Everything Sad Is Untrue, both the unjacketed book and the dust jacket, separate, on my desk

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Books Read in June-July 2020

Posted: 2020.07.25

For nearly the past two months I’ve been tracking all my reading updates just in a OneNote page. Transferring it here for transparency/accountability, or just some form of conspicuousness. Think I’m about to go onto Goodreads and log all of this, get caught up, be a social human of some sort, &c. Maybe I’ll post specific things about some of these books on here as well if I have time and inclination.

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Book Review - The Roots of Rap

Posted: 2020.02.12

I posted a review of The Roots of Rap: 16 Bars on the 4 Pillars of Hip-Hop, by Carole Boston Weatherford and Frank Morrison, on Goodreads, and I’m expanding on it slightly below.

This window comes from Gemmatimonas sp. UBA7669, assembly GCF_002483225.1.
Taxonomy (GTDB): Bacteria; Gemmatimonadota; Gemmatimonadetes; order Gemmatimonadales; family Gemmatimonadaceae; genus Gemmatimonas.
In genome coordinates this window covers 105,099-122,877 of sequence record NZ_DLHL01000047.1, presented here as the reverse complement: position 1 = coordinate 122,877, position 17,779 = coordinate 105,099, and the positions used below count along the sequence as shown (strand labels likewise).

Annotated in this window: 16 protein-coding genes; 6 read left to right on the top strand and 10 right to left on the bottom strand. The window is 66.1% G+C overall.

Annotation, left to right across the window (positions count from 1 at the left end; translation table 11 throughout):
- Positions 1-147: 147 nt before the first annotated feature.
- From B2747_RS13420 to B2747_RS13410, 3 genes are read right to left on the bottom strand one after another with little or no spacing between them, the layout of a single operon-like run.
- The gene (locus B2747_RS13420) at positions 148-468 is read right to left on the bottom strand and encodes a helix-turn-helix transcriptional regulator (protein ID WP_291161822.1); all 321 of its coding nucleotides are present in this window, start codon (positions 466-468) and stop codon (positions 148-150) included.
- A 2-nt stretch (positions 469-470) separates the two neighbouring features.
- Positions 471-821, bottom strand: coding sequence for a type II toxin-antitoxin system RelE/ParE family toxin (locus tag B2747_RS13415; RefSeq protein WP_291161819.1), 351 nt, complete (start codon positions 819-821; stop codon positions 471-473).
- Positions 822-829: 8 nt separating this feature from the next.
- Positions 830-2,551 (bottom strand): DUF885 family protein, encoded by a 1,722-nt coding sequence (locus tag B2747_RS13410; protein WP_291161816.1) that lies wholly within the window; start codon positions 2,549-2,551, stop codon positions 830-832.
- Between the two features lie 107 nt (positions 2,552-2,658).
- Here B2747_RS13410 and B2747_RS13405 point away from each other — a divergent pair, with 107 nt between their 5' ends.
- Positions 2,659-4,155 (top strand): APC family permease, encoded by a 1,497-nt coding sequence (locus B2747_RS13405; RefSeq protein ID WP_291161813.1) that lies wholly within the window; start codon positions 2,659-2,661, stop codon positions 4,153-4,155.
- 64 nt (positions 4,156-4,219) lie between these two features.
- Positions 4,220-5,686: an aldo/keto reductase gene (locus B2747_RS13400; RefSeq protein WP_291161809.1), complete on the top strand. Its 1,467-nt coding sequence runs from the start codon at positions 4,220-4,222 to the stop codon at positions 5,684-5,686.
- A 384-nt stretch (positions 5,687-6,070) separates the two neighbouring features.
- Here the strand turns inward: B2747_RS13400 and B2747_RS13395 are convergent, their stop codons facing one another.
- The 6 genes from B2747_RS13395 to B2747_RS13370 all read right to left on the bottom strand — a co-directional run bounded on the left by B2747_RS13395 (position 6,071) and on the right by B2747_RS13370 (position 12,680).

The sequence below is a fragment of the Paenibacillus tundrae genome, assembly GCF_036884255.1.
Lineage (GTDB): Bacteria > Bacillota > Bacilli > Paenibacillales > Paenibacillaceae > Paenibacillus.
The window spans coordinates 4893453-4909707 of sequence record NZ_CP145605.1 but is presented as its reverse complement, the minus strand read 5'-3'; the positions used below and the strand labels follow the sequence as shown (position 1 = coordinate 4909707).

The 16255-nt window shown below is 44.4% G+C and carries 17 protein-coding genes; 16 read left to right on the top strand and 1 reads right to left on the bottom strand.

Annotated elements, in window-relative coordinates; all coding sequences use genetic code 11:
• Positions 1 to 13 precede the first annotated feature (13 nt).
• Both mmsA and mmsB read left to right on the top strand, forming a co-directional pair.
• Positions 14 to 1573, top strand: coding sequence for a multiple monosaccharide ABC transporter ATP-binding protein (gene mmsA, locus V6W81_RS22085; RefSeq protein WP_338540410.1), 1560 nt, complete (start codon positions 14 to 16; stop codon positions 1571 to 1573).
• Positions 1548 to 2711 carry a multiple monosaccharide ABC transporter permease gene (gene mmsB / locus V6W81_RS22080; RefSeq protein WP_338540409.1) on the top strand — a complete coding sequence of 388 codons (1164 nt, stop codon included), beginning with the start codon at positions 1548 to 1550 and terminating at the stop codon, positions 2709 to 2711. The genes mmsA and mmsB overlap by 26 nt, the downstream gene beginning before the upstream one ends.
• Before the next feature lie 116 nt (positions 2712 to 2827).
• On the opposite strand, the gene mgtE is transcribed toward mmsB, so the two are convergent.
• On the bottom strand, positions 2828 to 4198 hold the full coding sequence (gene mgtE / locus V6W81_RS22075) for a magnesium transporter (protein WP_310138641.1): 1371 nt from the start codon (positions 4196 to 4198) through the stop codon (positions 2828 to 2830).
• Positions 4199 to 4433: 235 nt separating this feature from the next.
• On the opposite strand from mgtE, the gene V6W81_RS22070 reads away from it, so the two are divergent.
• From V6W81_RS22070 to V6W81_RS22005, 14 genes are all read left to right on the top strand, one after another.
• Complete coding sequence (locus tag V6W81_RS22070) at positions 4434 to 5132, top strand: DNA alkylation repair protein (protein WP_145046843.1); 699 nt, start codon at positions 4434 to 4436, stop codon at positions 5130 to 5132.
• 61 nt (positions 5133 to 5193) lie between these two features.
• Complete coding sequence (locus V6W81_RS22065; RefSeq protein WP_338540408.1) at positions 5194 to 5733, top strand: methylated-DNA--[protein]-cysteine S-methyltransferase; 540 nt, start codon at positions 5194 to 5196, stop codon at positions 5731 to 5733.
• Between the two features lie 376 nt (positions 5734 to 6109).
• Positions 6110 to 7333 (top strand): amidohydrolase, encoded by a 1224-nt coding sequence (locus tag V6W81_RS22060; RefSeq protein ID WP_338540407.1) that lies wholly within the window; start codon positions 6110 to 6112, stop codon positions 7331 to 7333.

The Roots of Rap - Cover Image

I was excited about this book and assumed I would love it because of the subject matter, but I guess I’m a little disappointed and feel the need to talk about it.

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Read: The Undefeated

Posted: 2020.02.12

I read The Undefeated by Kwame Alexander and Kadir Nelson

Read: February 12, 2020

The Undefeated - Cover Image

I want to give this all the awards. It probably should have gotten even more awards than it did.

(A little ashamed to admit that I’m just finally getting around to this, but I’m repenting of my unreading ways and doing what I can do now. And despite my claims to keep track of all my reading here in 2020, I’m back on Goodreads as well, I guess…)

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Reading: Charlotte's Web

Posted: 2020.01.11

I’m reading Charlotte’s Web with my kids at bedtime

Started Reading: January 4ish, 2020

Holding Charlotte's Web in my hand

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Reading: In the Dream House

Posted: 2020.01.11

I Read In the Dream House: A Memoir

Started Reading: January 10, 2020